Find the party in LGBTQ Helsinki

Helsinki is one of the Nordic capitals, that are in general all very tolerant and chill places. That means you can pretty much be whoever you want to be and do what ever you want to do. Although it's not a huge city, there are still lots of things to do for the queer-minded traveller. And what's most important, you'll feel safe and accepted walking hand in hand. Or booking a hotel room with double beds. Or looking flamboyant. 

Obviously, there are some individuals who didn't get the memo of the year being 2018, but in general I'd say we're cool. 

So, whether you're looking for a party, a drag show or want to know about local gay heroes, there's something for everyone. 

Helsinki Pride

1. Nightclubs & parties

Yeah, I know that's what you wanted to know first. 

DTM is situated in the heart of Helsinki, right between the Stockmann department store and Forum shopping center. For boys & girls both, but there are some special events for only the other. Entrance prices are 3 € during the week and 8-10 € during the weekend. The place is pretty trashy, but in a good Eurovision kind of style. Good for dancing, and well, my favorite for a wild party night. The music is mostly big hits from Lady Gaga et cetera – you know the scene. 

Hercules moved to a new location (Pohjoinen Rautatiekatu 21) a few years ago and I still haven't seen the new place. Drag shows and wild partying are guaranteed by what I remember from the old place (and that's not much, damn that Happy Hour). The club is mostly for men, but a few girls won't ruin anything. Mann's Street is also for men – or as they advertise themselves, not for boys but for older gentlemen. Cafe Cavalier is for a similar crowd and also has some live concerts every now and then.

Then there is the karaoke bar KGB in Kruununhaka (on weekends) and let's not forget about the pubs Fairytale and Freedom. Freedom is only open during the summer season, but has a nice summer terrace. And, well, Fairytale is not the fanciest or most welcoming of pubs, but a tiny, somewhat trashy place with regular customers in Kallio. I've never had the guts to try and go in.

For something a bit classier you could try out Room Bulevard. A good place for starting your evening since it's pretty close to both DTM and Hercules, that are the best for a night of dancing. 

Kaiku is not a gay club in itself, but very gay-friendly and often filled with techno-loving queer people. The queer/lesbian party Dyke Hard usually takes place in Kaiku. 

For the ladies there is also a new event called Lettukestit, that we are hoping has come to stay. 

Helsinki Pride March 2017

And of course there is the Pride week in June, this year from the 25th June till 1st of July. Lots of parties, speed-dating, the parade, and a picnic afterparty.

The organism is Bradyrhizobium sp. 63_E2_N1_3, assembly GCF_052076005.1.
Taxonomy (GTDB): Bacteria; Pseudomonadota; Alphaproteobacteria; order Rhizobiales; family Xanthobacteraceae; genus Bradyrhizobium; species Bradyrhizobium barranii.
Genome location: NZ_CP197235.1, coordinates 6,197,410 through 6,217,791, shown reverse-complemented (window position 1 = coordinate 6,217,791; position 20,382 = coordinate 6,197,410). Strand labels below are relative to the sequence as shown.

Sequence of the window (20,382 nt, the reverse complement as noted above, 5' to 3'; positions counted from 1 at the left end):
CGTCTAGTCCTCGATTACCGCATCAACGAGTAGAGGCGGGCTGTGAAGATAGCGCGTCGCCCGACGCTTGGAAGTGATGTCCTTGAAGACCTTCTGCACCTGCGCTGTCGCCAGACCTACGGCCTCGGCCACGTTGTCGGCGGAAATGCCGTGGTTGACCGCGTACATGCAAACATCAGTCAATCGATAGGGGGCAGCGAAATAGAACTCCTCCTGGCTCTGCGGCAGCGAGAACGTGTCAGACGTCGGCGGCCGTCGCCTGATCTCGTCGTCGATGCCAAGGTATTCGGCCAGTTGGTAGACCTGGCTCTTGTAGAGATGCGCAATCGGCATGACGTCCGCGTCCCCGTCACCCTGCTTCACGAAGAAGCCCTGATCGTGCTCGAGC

2. Cafés

The Bear Park Café is a nice outdoors café in the Kallio 'main square', a.k.a. the Bear Park (Karhupuisto). Only open in the summer, though. It's perfect for a sunny afternoon, sipping your coffee and watching people pass by. 

Kulmakahvio Gay Café in Kallio

Right next to the Bear Park Café there is their second café, Kulmakahvio. Kulmakahvio is indoors, so if it's winter, snowing or a rainy summer day, head here! 

3. Drag shows and queer entertainment

In general you may want to check out the previously mentioned bars, since they host many of the drag shows and other events. Other queer-themed events are for example Feminist Comedy Nights and You Can't Be Serious hosted by trans comedian Jamie MacDonald and Kekkosklubi comedy nights by comedian Juuso Kekkonen.

The Punch up! show is a new one combining both stand up comedy and drag. Drag Me to HEL, Nights of Jaahas and House of Auer are one of the recurring events in the city. 

My drag queen friend also hints that there are drag acts in many burlesque events, such as Helsinki Shake It!, Rubies and Pirates Pleasures

4. Find your local gay heroes

Of course you already knew Tom of Finland was Finnish, but did you know the Moomins were too? The Moomin author Tove Jansson was a super cool gay lady and an idol to many gay gals of today. 

To follow Tove's footsteps you can take a walk around the Katajanokka area, where she had her atelier and home. This article has the route in pictures, however the text is in Finnish. There is a small exhibition of her artwork in HAM museum (Eteläinen rautatiekatu 8, inside the movie theatre). And if you're a big fan of the Moomin characters, pop by the Moomin shops and Moomin cafés. 

For Tom of Finland fans, your first step could be seeing the movie they made about him, called simply Tom of Finland. Then some exercise - Happy Guide Helsinki offers Tom of Finland themed walking tours. Finish the tour with shopping for awesome Tom bedsheets and aprons at Finlayson

Before the evening's party, of course.